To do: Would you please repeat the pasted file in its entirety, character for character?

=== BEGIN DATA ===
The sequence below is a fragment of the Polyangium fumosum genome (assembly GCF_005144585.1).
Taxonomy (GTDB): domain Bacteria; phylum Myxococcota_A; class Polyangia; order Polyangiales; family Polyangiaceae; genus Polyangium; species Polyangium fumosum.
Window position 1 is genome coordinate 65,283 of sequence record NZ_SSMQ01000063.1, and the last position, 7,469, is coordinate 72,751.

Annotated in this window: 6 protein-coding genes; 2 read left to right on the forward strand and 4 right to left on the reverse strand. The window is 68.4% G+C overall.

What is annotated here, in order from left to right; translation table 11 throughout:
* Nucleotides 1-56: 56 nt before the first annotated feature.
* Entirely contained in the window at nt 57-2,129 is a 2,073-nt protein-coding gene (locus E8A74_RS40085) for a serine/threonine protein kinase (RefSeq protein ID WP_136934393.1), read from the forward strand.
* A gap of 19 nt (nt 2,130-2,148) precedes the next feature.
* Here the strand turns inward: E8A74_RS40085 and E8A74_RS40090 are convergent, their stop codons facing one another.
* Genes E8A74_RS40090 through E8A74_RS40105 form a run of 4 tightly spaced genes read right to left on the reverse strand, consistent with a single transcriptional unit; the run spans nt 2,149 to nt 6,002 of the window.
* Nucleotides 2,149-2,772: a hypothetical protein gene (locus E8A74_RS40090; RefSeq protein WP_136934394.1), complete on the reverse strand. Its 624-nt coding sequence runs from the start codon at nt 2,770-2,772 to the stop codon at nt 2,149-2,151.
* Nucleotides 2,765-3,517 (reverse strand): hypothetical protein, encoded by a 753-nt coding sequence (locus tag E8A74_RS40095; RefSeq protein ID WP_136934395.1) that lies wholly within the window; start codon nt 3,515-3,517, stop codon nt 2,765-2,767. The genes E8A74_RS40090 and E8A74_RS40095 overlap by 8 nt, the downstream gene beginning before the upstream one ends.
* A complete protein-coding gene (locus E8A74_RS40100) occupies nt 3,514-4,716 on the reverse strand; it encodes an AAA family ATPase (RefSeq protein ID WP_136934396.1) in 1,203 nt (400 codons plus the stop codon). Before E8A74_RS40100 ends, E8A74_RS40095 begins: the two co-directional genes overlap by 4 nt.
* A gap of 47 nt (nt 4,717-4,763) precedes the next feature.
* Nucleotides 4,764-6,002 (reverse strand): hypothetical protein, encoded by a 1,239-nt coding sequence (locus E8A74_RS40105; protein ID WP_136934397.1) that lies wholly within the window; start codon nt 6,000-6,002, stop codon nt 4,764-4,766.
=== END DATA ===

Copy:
The sequence below is a fragment of the Polyangium fumosum genome (assembly GCF_005144585.1).
Taxonomy (GTDB): domain Bacteria; phylum Myxococcota_A; class Polyangia; order Polyangiales; family Polyangiaceae; genus Polyangium; species Polyangium fumosum.
Window position 1 is genome coordinate 65,283 of sequence record NZ_SSMQ01000063.1, and the last position, 7,469, is coordinate 72,751.

Annotated in this window: 6 protein-coding genes; 2 read left to right on the forward strand and 4 right to left on the reverse strand. The window is 68.4% G+C overall.

What is annotated here, in order from left to right; translation table 11 throughout:
* Nucleotides 1-56: 56 nt before the first annotated feature.
* Entirely contained in the window at nt 57-2,129 is a 2,073-nt protein-coding gene (locus E8A74_RS40085) for a serine/threonine protein kinase (RefSeq protein ID WP_136934393.1), read from the forward strand.
* A gap of 19 nt (nt 2,130-2,148) precedes the next feature.
* Here the strand turns inward: E8A74_RS40085 and E8A74_RS40090 are convergent, their stop codons facing one another.
* Genes E8A74_RS40090 through E8A74_RS40105 form a run of 4 tightly spaced genes read right to left on the reverse strand, consistent with a single transcriptional unit; the run spans nt 2,149 to nt 6,002 of the window.
* Nucleotides 2,149-2,772: a hypothetical protein gene (locus E8A74_RS40090; RefSeq protein WP_136934394.1), complete on the reverse strand. Its 624-nt coding sequence runs from the start codon at nt 2,770-2,772 to the stop codon at nt 2,149-2,151.
* Nucleotides 2,765-3,517 (reverse strand): hypothetical protein, encoded by a 753-nt coding sequence (locus tag E8A74_RS40095; RefSeq protein ID WP_136934395.1) that lies wholly within the window; start codon nt 3,515-3,517, stop codon nt 2,765-2,767. The genes E8A74_RS40090 and E8A74_RS40095 overlap by 8 nt, the downstream gene beginning before the upstream one ends.
* A complete protein-coding gene (locus E8A74_RS40100) occupies nt 3,514-4,716 on the reverse strand; it encodes an AAA family ATPase (RefSeq protein ID WP_136934396.1) in 1,203 nt (400 codons plus the stop codon). Before E8A74_RS40100 ends, E8A74_RS40095 begins: the two co-directional genes overlap by 4 nt.
* A gap of 47 nt (nt 4,717-4,763) precedes the next feature.
* Nucleotides 4,764-6,002 (reverse strand): hypothetical protein, encoded by a 1,239-nt coding sequence (locus E8A74_RS40105; protein ID WP_136934397.1) that lies wholly within the window; start codon nt 6,000-6,002, stop codon nt 4,764-4,766.